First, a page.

Episode 7

Published on:

20th Dec 2021

Today's Most Disruptive Trends in Manufacturing with Joel Block

Connect with Joel Block:

Website: JoelBlock.com

Lisa Ryan: Hey, it's Lisa Ryan. Welcome to the Manufacturers' Network Podcast. I'm here today with Joel Block. Joel is a futurist, long-time venture capitalist, and hedge fund manager, which is gobbledygook for a professional investor who lives in a shark tank like on TV. Initially, an expert blackjack player, counting cards, and beating casinos in Las Vegas, Joel later built and sold his publishing company to a Fortune 500 company. Joel, welcome to the show.

Joel Block: Lisa, thanks for having me. How are you?

Lisa Ryan: Good, good, thanks. I know that this is a manufacturing podcast, and we're going to be getting there. There are all kinds of disruptive business trends going on in manufacturing. Before we get started, you are a professional investor, which means you look forward in time. How do you decide exactly what to do regarding these trends that you're talking about?

Joel Block: I started in the gambling business, and I take risks for a living. I look at things. Investors give me their capital. I'm not a broker. Investors literally give me their money, and then we buy something together, and then we share the profits. That's how Wall Street works. It's how my business functions, and that's been in that business for 30 years. I've bought and sold companies. I've built and sold my own company from scratch to a big company, and I've done with many other companies entrepreneurial-type people have tried to do.

I look at companies from many different perspectives, and I think about the impact of other things happening in the world. Then I think about who will win, who will lose, and that's how I do it.

One of the things that we'll talk about, I hope, is disruptive business trends because these are things that could knock you out of your lane or cause you some problems. I like to think about that. I want to think about what could go right, what could go wrong, and the impact of different kinds of external and internal things. There's a lot here, and you will unpack a lot of stuff.

Lisa Ryan: So, how did you get started in all this? What was your journey as far as where you started and how you ended up here?

Joel Block: I learned how to play blackjack as a young. I was 20-21 years old. I was in casinos. I was playing, and actually, I knew I was good at it. But I also knew if I kept playing, I wouldn't have gone to college, and it would have been bad for me in the long run. So I ended up getting an accounting degree and became a CPA. I worked at Price Waterhouse, but I was a little rebellious. I wasn't an excellent account. If I didn't quit, I'd been fired for sure.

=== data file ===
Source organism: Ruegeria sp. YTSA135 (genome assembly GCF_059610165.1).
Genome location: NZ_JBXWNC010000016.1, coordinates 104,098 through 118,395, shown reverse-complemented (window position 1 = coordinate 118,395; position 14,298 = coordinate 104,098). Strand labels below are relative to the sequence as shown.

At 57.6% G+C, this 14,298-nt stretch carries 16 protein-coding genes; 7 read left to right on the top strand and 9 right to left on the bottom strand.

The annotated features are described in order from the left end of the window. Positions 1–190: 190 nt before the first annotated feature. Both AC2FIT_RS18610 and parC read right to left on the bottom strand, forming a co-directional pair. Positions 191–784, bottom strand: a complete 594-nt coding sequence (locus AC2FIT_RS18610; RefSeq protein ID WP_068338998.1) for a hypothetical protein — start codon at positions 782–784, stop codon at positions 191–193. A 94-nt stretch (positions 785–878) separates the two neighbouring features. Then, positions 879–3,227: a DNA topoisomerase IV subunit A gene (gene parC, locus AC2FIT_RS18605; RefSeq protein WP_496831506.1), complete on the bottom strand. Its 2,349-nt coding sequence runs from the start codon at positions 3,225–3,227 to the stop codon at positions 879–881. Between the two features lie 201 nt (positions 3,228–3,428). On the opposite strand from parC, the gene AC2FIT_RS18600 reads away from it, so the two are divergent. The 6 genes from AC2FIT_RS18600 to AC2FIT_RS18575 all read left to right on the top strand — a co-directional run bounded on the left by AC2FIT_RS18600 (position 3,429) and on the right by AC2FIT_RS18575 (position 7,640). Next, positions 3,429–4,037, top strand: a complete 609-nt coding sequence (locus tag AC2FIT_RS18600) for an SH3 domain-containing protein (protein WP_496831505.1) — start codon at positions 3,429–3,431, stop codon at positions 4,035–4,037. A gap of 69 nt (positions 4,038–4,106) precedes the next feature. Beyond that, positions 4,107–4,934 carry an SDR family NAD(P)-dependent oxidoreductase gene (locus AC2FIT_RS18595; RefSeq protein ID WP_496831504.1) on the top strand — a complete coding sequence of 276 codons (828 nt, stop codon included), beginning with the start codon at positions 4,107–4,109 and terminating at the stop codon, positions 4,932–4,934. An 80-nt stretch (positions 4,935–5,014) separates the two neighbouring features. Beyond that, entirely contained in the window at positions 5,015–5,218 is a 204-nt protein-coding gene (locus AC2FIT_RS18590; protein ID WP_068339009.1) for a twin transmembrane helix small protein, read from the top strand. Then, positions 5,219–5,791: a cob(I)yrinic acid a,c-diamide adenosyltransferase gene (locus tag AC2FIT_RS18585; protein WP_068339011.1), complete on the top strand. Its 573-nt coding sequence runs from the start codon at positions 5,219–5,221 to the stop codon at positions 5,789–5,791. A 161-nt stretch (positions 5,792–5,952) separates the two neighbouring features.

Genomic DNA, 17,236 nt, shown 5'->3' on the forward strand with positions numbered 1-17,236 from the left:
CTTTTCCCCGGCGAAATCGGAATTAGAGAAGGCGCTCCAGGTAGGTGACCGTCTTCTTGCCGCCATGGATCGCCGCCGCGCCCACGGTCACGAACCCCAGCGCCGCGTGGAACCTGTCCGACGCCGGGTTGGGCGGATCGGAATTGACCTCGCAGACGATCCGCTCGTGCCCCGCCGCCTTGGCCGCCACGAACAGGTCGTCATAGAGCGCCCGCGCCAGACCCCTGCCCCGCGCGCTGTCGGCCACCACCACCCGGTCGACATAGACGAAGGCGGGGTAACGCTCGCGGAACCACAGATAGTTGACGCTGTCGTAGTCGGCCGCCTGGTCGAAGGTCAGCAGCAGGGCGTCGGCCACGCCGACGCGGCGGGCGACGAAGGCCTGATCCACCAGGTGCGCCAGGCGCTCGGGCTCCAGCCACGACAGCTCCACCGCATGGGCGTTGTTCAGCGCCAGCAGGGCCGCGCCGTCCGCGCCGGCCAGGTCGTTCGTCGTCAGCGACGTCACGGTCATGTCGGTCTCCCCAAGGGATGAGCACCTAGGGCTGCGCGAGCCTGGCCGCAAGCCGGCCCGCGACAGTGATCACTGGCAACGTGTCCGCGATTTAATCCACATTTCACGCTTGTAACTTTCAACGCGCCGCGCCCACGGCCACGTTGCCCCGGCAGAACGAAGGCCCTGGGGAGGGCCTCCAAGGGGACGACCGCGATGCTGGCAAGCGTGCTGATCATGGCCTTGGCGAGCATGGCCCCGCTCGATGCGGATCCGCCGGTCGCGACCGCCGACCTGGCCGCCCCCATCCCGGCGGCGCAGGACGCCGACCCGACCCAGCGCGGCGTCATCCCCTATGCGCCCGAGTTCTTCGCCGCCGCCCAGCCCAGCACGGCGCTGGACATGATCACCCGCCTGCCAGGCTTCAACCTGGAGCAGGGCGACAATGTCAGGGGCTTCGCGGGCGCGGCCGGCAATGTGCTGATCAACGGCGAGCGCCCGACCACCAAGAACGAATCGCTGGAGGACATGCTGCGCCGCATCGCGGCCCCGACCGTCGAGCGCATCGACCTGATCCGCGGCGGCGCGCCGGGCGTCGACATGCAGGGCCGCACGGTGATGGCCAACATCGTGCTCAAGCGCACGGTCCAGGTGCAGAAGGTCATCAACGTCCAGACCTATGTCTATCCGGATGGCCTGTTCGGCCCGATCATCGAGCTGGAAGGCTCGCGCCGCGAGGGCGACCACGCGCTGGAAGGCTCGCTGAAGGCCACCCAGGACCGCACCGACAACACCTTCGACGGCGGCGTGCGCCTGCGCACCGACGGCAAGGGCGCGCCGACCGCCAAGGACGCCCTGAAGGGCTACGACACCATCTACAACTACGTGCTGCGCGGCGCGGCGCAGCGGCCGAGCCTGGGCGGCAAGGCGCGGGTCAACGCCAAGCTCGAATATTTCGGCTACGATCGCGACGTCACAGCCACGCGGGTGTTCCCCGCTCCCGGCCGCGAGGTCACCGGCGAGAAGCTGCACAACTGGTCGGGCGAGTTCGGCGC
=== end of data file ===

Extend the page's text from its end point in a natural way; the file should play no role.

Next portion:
What made me not be a good accountant made me great in business. I asked a lot of questions. I always wondered, and they didn't want me to wonder things. They wanted me to be a good soldier and do the work. I wasn't a good soldier, but I was a great general. That wasn't what they needed from me, so I get that, and it wasn't the right environment. So I started a real estate syndication company where I learned how to raise capital.

I learned how this stuff works and then started a venture capital transaction I built and sold. I've just stayed in that business ever since. I love doing deals and buying and selling things. I spent a lot of time helping executives of different kinds of companies to see the world. It may be another way because I bring a different perspective to them. I helped them to learn from all the things that I've learned. You go inside of 1000 companies in your career – buying, selling, looking at their books and records and be involved with those companies, and you learn a few things. I've been around the block and share a lot of Intel with my clients or companies we work with.

Lisa Ryan: A lot of the discussions you get into have to do with private equity, so what exactly does that mean, and why are you having these kinds of conversations with manufacturers recently?

Joel Block: Many smaller companies are being approached by private equity firms to buy them. This is a very, very robust time for sales transactions. I recently was talking to a guy who called me to say, "I'm not ready to sell my company yet, but I'm starting to get some calls." What do you think I said? Well, the iron is hot. Companies are paying a lot for companies, so these private equity outfits are spending a lot. So if you're thinking about selling, you may not be perfectly ready, but the time may be just right.

Companies are paying a lot because there's a lot of money on the sidelines. Private equity companies only make money. When they deploy their capital and buy assets and then put those assets to work, that's the only way they make any money. They've got a big pool of capital in a bank that's not making them any money, and they got to put it to work. That's part of the reason they're so aggressively looking for companies to buy now that presupposes everybody understands what private equity is if I could just give you a minute on this.

Lisa Ryan: Yeah, please.

Joel Block: It's a complicated business. I've spent my whole life in it. It's a kind of business that most people don't understand. Here's how this works. If you have equity ownership, like when you have your house, you have a mortgage, which is the bank borrowing - that's debt. Then there's equity, which is the part that you own. So we're not talking about the debt part. We're talking about the equity part, just the amount you own.